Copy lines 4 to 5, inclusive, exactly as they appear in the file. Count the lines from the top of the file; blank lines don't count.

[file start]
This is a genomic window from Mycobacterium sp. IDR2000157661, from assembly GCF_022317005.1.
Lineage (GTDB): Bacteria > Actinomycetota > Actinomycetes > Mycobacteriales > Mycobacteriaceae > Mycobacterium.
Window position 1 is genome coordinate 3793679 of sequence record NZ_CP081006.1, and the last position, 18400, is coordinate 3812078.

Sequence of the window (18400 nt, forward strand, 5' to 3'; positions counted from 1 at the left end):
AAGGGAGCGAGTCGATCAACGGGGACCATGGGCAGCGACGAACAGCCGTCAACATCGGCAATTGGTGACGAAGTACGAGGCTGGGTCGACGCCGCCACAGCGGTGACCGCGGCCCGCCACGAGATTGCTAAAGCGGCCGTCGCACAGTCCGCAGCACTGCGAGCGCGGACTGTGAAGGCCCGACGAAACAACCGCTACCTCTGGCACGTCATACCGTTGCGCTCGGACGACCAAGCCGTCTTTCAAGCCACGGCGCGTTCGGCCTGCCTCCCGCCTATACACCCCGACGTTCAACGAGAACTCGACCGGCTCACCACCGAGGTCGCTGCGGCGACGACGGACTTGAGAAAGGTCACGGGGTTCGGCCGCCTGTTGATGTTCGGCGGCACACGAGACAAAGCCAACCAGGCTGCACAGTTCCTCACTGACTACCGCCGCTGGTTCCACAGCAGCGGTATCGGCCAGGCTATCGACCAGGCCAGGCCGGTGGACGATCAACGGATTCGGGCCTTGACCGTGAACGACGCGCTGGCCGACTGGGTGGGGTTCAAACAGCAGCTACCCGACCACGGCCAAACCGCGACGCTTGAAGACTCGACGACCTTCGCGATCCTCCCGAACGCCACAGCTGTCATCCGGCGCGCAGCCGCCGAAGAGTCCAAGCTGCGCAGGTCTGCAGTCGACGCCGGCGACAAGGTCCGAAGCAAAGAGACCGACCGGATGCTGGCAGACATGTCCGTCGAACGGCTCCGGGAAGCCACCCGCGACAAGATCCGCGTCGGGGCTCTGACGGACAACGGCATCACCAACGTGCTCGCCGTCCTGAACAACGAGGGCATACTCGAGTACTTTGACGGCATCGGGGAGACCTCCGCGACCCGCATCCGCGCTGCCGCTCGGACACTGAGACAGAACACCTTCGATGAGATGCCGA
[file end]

Sequence of the window (18400 nt, forward strand, 5' to 3'; positions counted from 1 at the left end):
AAGGGAGCGAGTCGATCAACGGGGACCATGGGCAGCGACGAACAGCCGTCAACATCGGCAATTGGTGACGAAGTACGAGGCTGGGTCGACGCCGCCACAGCGGTGACCGCGGCCCGCCACGAGATTGCTAAAGCGGCCGTCGCACAGTCCGCAGCACTGCGAGCGCGGACTGTGAAGGCCCGACGAAACAACCGCTACCTCTGGCACGTCATACCGTTGCGCTCGGACGACCAAGCCGTCTTTCAAGCCACGGCGCGTTCGGCCTGCCTCCCGCCTATACACCCCGACGTTCAACGAGAACTCGACCGGCTCACCACCGAGGTCGCTGCGGCGACGACGGACTTGAGAAAGGTCACGGGGTTCGGCCGCCTGTTGATGTTCGGCGGCACACGAGACAAAGCCAACCAGGCTGCACAGTTCCTCACTGACTACCGCCGCTGGTTCCACAGCAGCGGTATCGGCCAGGCTATCGACCAGGCCAGGCCGGTGGACGATCAACGGATTCGGGCCTTGACCGTGAACGACGCGCTGGCCGACTGGGTGGGGTTCAAACAGCAGCTACCCGACCACGGCCAAACCGCGACGCTTGAAGACTCGACGACCTTCGCGATCCTCCCGAACGCCACAGCTGTCATCCGGCGCGCAGCCGCCGAAGAGTCCAAGCTGCGCAGGTCTGCAGTCGACGCCGGCGACAAGGTCCGAAGCAAAGAGACCGACCGGATGCTGGCAGACATGTCCGTCGAACGGCTCCGGGAAGCCACCCGCGACAAGATCCGCGTCGGGGCTCTGACGGACAACGGCATCACCAACGTGCTCGCCGTCCTGAACAACGAGGGCATACTCGAGTACTTTGACGGCATCGGGGAGACCTCCGCGACCCGCATCCGCGCTGCCGCTCGGACACTGAGACAGAACACCTTCGATGAGATGCCGA